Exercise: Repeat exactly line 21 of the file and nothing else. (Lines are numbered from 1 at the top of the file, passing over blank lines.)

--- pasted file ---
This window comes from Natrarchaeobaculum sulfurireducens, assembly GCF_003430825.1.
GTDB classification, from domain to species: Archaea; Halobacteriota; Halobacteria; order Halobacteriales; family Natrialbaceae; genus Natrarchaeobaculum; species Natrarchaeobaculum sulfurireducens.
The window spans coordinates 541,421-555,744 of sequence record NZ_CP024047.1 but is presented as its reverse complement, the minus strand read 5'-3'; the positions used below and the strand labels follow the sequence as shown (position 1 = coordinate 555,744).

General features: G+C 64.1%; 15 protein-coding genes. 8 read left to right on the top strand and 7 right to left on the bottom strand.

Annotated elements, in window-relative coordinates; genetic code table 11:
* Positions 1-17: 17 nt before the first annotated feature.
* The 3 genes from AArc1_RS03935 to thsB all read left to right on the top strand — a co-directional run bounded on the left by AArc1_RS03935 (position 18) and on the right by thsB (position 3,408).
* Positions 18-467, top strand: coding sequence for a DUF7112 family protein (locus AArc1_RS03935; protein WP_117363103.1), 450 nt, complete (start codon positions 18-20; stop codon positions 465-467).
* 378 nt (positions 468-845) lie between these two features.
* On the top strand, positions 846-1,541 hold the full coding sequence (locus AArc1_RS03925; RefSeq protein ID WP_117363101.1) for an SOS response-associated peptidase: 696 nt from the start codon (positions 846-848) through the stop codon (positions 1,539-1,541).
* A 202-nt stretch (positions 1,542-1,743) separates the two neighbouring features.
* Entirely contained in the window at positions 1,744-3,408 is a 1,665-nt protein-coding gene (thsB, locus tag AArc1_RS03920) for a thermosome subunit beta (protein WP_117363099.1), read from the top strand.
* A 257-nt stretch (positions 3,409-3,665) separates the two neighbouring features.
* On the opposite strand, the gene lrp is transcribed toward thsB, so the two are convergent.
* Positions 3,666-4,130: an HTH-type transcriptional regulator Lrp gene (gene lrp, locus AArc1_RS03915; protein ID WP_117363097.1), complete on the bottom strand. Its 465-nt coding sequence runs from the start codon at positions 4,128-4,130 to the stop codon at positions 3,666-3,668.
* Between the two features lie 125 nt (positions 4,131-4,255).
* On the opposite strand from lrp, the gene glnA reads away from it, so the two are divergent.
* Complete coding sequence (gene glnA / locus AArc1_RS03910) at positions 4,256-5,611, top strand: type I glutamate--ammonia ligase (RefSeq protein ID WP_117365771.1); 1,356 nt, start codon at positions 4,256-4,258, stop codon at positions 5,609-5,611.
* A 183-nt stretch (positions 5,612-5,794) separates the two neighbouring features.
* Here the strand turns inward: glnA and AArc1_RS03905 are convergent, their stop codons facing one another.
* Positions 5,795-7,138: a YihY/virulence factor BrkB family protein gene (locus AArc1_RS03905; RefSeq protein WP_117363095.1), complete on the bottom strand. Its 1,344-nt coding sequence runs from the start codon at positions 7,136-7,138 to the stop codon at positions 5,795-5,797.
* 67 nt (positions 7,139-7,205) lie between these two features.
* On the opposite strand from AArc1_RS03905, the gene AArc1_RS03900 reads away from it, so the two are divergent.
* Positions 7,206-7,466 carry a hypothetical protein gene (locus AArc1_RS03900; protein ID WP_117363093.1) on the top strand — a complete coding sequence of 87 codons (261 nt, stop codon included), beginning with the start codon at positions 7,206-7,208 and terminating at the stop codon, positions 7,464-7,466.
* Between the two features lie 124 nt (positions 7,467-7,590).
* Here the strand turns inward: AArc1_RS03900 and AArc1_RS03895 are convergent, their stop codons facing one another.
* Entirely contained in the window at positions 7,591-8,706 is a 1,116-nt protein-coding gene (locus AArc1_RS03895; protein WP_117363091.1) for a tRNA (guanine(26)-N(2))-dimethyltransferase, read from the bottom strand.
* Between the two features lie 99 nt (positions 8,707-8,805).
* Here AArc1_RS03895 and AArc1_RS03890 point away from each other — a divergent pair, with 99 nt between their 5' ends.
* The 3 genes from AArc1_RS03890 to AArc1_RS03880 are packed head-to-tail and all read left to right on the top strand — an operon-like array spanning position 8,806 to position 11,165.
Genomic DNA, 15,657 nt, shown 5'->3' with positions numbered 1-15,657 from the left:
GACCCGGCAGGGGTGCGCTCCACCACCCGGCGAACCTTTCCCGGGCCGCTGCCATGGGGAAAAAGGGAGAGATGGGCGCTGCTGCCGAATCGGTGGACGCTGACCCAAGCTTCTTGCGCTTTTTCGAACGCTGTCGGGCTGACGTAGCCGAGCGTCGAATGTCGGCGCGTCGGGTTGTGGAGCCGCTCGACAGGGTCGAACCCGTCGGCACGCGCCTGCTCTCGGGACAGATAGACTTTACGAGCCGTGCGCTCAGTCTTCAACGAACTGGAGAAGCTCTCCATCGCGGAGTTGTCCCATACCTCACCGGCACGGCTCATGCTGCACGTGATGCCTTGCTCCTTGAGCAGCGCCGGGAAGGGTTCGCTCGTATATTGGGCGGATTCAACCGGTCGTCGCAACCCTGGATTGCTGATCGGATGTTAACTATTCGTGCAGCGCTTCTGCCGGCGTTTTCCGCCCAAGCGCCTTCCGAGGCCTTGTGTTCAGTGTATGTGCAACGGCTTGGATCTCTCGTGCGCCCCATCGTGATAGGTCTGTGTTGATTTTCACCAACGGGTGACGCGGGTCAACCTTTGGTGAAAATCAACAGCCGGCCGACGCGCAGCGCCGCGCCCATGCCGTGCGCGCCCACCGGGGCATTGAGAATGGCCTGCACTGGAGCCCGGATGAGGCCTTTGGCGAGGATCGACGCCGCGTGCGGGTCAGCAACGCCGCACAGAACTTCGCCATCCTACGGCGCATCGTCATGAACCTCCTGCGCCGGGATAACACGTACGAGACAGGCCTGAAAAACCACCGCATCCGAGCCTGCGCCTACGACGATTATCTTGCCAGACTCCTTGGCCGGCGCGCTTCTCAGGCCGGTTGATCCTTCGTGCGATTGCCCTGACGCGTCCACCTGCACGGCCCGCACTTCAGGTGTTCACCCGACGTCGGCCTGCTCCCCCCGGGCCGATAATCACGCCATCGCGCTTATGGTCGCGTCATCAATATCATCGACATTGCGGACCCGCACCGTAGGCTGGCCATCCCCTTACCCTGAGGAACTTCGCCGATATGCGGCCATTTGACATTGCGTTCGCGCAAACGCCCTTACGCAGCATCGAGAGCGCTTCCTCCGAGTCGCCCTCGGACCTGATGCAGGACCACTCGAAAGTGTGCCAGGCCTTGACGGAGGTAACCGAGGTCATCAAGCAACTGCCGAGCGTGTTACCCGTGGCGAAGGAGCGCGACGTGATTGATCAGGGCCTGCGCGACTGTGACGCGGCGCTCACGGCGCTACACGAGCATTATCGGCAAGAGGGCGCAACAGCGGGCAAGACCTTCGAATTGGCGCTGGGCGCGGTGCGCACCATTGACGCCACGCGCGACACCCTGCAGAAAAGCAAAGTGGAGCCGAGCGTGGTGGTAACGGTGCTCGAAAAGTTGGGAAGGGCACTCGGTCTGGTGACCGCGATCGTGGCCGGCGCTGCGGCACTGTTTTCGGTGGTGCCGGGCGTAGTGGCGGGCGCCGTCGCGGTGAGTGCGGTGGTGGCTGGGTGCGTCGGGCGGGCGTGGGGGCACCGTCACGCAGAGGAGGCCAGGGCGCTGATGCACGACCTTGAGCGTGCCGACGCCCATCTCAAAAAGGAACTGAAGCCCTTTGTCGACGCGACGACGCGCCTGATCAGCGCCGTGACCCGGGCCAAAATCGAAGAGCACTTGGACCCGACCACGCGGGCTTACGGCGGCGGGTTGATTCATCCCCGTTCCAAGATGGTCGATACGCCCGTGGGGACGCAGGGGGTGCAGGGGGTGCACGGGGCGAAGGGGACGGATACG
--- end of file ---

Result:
* Positions 5,795-7,138: a YihY/virulence factor BrkB family protein gene (locus AArc1_RS03905; RefSeq protein WP_117363095.1), complete on the bottom strand. Its 1,344-nt coding sequence runs from the start codon at positions 7,136-7,138 to the stop codon at positions 5,795-5,797.